July 23, 2021

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Art Deco Dominates the High Jewelry Season

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PARIS — For high jewelry, 2021 may be the beginning of a new era.

Although almost no traditional couture shows were scheduled this week, a handful of houses on Place Vendôme — Chanel, Van Cleef & Arpels, and Boucheron among them — planned viewings of high jewelry collections by appointment, and in keeping with local health guidelines.

But others, such as De Beers and Cartier, have mostly transitioned to the virtual realm. And a few, including Louis Vuitton, Dior, Repossi and Chaumet, have moved their collection debuts to March, following the fall 2021 ready-to-wear shows here.

It seems that many houses are leaving their connections to Couture Week behind and moving to their own calendars, much like fashion’s adaptation to months of lockdowns and distancing.

Will it continue in a post-pandemic world? Only time will tell.

One thing that has remained constant, however, is the lure of Art Deco, even 100 years on.

Inspired by their own archives from an era that was both opulent and radically simple, many jewelry houses have left rainbow hues behind to return to the graphic allure of black and white, chiseled lines, and stylized curves, with a shot of bold color. Emeralds, in particular, took pride of place this season, but so did yellow diamonds and ornamentals like lapis lazuli paired with white diamonds and colored gems in a mash-up of cuts. A mix of metals enhanced the effects.

The interplay between past and present was perhaps most apparent in the Sous Les Étoiles collection by Van Cleef & Arpels. (The house said the 80 jewels to be shown this week were about half of the planned total.)

Stargazing, drawn from mythology, science fiction and even NASA, came together in gem-studded pins of goddesses symbolizing planets and constellations, like Cassiopeia, and pieces whose colors and forms were linked to popular science, including illustrations from the late-19th-century book “Astronomie Populaire” and recent images from deep space of nebulae, cepheids and comets.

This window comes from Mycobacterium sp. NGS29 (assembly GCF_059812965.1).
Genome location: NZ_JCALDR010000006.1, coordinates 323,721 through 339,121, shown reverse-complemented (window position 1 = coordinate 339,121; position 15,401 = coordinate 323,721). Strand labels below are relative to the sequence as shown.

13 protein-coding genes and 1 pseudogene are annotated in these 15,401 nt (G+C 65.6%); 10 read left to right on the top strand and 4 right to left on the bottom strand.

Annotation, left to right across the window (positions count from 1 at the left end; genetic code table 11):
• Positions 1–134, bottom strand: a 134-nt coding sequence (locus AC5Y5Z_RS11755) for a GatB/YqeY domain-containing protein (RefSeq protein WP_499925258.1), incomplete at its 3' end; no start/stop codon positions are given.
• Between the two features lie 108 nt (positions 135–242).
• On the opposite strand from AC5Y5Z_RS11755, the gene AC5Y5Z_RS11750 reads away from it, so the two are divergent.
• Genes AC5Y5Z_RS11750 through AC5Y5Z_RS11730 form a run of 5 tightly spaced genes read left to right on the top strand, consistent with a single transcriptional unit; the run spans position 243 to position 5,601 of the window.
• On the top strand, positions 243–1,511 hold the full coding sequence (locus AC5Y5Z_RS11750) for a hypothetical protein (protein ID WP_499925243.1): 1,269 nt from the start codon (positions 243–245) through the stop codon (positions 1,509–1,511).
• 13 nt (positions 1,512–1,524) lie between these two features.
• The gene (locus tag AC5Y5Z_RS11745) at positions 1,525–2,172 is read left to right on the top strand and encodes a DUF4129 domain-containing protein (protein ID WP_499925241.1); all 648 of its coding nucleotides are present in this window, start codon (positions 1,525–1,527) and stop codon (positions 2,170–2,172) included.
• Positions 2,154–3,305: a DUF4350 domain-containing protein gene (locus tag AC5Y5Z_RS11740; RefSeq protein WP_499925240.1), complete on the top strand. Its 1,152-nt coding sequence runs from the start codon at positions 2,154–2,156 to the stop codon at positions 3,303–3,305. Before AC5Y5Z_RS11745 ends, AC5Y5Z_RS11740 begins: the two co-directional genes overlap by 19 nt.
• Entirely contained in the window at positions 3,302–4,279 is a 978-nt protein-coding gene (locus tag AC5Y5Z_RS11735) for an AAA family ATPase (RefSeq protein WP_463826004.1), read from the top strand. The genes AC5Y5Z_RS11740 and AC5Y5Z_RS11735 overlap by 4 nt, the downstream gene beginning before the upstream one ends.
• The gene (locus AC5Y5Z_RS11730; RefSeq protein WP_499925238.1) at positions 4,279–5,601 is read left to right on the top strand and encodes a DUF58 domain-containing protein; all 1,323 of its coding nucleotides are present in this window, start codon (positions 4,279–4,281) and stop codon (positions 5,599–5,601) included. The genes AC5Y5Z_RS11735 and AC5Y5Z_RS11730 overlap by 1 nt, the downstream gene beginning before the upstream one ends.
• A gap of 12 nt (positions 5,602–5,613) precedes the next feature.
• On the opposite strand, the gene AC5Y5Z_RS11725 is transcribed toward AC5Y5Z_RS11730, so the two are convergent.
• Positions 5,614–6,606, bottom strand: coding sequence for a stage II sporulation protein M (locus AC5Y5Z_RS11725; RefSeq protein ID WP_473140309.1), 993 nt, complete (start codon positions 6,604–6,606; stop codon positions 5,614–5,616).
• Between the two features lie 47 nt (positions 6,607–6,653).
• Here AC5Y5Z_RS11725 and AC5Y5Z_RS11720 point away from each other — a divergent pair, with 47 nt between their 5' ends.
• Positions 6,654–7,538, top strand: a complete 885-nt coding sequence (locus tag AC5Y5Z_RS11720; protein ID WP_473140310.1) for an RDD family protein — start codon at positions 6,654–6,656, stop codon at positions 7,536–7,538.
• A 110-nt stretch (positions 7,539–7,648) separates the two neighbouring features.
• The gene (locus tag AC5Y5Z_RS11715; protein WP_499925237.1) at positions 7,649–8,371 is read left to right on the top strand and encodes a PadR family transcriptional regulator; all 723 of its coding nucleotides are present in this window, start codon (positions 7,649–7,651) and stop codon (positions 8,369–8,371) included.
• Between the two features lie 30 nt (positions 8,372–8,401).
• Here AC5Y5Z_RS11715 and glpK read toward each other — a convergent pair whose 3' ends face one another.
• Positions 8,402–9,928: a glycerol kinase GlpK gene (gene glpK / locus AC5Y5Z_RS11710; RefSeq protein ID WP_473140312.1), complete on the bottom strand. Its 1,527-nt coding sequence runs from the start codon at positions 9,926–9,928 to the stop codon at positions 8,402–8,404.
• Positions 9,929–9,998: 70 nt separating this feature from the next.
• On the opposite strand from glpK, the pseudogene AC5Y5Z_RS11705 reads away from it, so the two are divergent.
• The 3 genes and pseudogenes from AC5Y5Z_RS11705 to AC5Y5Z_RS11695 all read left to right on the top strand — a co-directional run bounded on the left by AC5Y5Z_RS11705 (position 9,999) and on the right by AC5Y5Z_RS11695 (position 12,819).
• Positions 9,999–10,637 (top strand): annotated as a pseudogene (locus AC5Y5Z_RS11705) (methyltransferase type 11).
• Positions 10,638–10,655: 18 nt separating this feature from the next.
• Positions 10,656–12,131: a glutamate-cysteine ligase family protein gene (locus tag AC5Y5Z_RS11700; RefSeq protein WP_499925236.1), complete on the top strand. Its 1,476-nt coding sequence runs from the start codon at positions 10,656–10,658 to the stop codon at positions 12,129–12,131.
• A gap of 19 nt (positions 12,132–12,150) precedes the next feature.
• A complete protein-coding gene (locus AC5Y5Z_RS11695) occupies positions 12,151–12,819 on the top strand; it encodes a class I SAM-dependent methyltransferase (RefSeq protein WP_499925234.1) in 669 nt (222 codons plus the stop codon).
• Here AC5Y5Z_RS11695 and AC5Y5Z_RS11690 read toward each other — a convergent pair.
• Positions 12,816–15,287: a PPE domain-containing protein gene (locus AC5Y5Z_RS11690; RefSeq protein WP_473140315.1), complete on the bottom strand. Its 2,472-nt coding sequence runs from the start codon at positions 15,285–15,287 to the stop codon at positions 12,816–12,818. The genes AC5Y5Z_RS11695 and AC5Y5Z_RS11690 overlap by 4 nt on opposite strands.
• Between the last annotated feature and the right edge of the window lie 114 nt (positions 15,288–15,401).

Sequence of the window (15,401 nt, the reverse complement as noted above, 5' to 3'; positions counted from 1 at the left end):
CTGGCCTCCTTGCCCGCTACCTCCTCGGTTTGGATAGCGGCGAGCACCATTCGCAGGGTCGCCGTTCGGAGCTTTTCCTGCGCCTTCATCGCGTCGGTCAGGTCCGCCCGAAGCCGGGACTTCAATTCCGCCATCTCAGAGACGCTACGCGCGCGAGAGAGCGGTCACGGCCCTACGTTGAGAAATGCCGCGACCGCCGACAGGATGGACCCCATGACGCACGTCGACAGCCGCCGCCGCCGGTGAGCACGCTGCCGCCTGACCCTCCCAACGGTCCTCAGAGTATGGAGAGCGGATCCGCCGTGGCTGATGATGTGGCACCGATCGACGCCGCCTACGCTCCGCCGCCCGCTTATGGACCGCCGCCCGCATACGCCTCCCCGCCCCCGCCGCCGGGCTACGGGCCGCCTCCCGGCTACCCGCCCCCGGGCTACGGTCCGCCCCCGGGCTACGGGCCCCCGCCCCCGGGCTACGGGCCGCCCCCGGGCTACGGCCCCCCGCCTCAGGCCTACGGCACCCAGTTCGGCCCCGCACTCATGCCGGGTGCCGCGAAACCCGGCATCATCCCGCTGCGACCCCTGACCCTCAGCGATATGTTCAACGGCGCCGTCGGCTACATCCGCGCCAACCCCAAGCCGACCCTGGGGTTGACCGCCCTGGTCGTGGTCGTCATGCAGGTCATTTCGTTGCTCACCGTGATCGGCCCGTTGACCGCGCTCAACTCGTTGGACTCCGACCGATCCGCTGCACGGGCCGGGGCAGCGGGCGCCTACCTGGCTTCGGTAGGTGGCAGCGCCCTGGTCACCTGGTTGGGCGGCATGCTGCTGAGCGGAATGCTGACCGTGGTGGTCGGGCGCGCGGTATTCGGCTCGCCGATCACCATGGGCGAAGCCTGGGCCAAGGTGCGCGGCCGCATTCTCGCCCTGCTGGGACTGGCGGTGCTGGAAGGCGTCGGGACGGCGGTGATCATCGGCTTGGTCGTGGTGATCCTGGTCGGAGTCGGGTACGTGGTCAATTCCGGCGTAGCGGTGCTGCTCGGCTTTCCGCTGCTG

For example, the 41P, a blue-green comet that occasionally may be seen with the naked eye, was reinterpreted as Nuée d’Émeraudes, an articulated plastron necklace made of 96 baguette-cut Afghan emeralds weighing a total of 62.3 carats as well as sapphires and diamonds, all mounted in a radiant shape and reflecting the house’s extensive Art Deco heritage.

In a more modernist spirit, precious stones were mingled with ornamental ones for the Mosaïque d’Étoiles clip (in lapis lazuli, sugilite, turquoise and diamonds) and the Arche Solaire, a cuff bracelet in twin loops of mauve sapphires, coral and diamonds.

At Boucheron, Claire Choisne, the house’s creative director, tapped into its archives from the 1920s — in 1925, the house won a grand prize for its display at the era-defining Exposition Internationale des Arts Décoratifs et Industriels Modernes — for a collection titled Histoire de Style, Art Déco that focuses on emeralds, white diamonds, onyx and rock crystal.

Ms. Choisne also used the house’s tradition of transformable jewels as a way to bridge past and present. The ’20s-era garçonne met modern-day gender fluidity in a cravat-style necklace with a Zambian emerald weighing slightly more than eight carats that could be worn as a tie, necklace, pendant or pin. (Boucheron’s video presentation also reflected the times: A male model was shown wearing some of the pieces, including using the Ruban Diamants ribbon as a belt.)

And a commission from 1928 — ordered by the gem-loving Maharajah of Patiala — was reprised in a three-strand transformable necklace set with diamonds, onyx and more than 1,071 carats of Zambian emerald beads that the house said took four years to gather.

Cartier also brought together emeralds, diamonds and onyx in the spirit of archival pieces dating to the early 1900s. Presented as an extension of the [Sur]naturel collection unveiled in July, the new pieces included a stylized take on the peacock feather, with a pendant necklace in diamonds, onyx, emeralds and a 7.27-carat fancy-cut emerald from Ethiopia. The pendant may be removed and worn as a fully articulated shield ring, covering most of the finger.

The Louis Vuitton logo as it appears today — the italic L beneath the dominant V — was devised by Gaston-Louis Vuitton in the Art Deco years. That V shape defined Pure V, an eight-piece collection from the house’s artistic director of watches and jewelry, Francesca Amfitheatrof. To be unveiled in March, the designs have an Art Deco feel and openwork techniques, rendered in diamonds and onyx. (Vuitton also is introducing a bespoke high jewelry option.)